A family tree worth boasting about. To establish Jesus as the Messiah, both Matthew and Luke list his genealogy—as far back as Abraham in the former and all the way to Adam in the latter. In both versions, the lineage passes through David, the tenth-century B.C. king of Israel. This 12th-century A.D. window from the Cathedral of Chartres traces the multiple generations from David’s grandfather Jesse, who reclines at the bottom, to Jesus himself. The stained-glass Tree of Jesse illustrates Isaiah 11:1–3: “A shoot shall come out from the stump of Jesse, and a branch shall grow out of his roots. The spirit of the Lord shall rest on him”—a prediction that the Messiah will come from the House of David.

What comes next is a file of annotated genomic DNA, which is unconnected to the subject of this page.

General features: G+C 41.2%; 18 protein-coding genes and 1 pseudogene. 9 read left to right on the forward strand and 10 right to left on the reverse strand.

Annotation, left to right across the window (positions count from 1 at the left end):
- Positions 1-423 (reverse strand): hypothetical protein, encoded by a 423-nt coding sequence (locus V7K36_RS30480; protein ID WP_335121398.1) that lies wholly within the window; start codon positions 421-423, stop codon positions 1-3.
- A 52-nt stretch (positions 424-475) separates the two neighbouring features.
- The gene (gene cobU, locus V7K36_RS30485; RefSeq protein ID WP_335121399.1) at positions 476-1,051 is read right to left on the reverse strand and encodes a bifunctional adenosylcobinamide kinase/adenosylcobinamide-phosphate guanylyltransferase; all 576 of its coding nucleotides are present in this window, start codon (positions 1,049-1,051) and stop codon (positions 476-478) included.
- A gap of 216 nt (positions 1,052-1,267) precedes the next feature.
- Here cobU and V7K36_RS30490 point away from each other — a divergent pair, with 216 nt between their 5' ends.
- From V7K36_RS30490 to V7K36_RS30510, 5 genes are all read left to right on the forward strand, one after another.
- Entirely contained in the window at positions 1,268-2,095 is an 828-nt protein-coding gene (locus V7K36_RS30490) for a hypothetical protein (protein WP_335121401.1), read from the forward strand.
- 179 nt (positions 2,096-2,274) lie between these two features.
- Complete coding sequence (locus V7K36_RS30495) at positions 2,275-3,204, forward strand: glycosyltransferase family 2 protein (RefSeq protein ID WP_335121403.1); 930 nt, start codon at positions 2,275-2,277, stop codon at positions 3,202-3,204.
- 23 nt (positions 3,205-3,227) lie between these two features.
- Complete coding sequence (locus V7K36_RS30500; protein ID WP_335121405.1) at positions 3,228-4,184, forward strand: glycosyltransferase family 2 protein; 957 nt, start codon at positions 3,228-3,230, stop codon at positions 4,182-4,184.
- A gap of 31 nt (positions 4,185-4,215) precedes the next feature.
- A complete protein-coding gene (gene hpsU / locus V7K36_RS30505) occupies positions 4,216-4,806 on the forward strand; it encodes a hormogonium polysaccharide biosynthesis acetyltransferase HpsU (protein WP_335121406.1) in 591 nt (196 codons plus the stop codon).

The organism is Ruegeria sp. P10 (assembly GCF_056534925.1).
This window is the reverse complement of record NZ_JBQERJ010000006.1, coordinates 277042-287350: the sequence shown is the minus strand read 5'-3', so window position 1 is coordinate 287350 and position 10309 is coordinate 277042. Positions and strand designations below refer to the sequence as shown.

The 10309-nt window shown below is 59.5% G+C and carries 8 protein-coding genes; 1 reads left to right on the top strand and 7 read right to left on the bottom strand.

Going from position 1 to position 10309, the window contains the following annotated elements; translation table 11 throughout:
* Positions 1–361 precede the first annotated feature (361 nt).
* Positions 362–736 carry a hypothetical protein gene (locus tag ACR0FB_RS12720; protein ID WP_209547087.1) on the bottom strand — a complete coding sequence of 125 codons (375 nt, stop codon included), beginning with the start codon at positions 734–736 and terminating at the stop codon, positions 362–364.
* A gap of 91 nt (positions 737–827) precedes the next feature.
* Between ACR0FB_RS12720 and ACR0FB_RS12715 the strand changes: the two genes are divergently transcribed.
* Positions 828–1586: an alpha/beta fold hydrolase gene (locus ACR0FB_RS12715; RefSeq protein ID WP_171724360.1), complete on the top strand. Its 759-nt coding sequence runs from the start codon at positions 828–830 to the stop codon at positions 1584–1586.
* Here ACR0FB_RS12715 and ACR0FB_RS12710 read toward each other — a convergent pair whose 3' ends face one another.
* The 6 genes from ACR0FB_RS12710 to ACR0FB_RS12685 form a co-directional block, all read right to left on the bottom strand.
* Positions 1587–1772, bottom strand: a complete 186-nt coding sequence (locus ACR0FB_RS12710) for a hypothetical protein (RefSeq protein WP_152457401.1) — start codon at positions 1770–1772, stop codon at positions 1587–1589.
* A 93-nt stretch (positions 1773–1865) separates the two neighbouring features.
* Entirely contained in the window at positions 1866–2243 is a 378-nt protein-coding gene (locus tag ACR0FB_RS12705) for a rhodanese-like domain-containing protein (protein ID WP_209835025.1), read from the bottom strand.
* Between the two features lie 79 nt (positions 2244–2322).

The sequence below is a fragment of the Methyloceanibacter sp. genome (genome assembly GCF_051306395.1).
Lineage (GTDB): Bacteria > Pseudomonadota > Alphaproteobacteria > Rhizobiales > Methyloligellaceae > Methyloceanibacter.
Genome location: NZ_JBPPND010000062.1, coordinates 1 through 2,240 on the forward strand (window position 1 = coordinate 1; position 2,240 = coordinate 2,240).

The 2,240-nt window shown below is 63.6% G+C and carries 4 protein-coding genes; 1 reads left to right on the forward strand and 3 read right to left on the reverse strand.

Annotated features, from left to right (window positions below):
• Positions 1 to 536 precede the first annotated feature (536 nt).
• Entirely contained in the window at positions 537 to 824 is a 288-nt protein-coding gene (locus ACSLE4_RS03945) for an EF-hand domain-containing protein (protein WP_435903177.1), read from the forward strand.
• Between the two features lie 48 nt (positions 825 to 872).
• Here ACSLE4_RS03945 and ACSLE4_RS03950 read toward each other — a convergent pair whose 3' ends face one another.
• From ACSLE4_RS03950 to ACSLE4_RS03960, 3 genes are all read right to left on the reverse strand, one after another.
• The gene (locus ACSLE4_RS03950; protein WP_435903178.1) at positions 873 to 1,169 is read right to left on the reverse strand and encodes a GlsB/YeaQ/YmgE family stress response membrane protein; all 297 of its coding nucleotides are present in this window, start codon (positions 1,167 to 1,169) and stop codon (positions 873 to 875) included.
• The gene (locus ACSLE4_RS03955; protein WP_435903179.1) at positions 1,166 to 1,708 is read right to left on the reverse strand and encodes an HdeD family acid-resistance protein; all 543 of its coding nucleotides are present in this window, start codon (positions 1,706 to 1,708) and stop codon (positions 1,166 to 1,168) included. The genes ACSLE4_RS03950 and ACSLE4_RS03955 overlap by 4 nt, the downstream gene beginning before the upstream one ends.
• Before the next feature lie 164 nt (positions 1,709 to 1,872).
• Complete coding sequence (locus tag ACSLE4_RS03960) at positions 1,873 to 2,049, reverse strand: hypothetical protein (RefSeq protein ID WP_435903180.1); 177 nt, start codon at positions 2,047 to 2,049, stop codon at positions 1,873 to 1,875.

But, as Jerome Murphy-O’Connor, points out, the Davidic Messiah was also expected to be a fearsome warrior-king—the antithesis of Jesus. That Jesus was nevertheless identified as the Davidic Messiah indicates that where he was from—David’s hometown of Bethlehem—mattered more than how he behaved.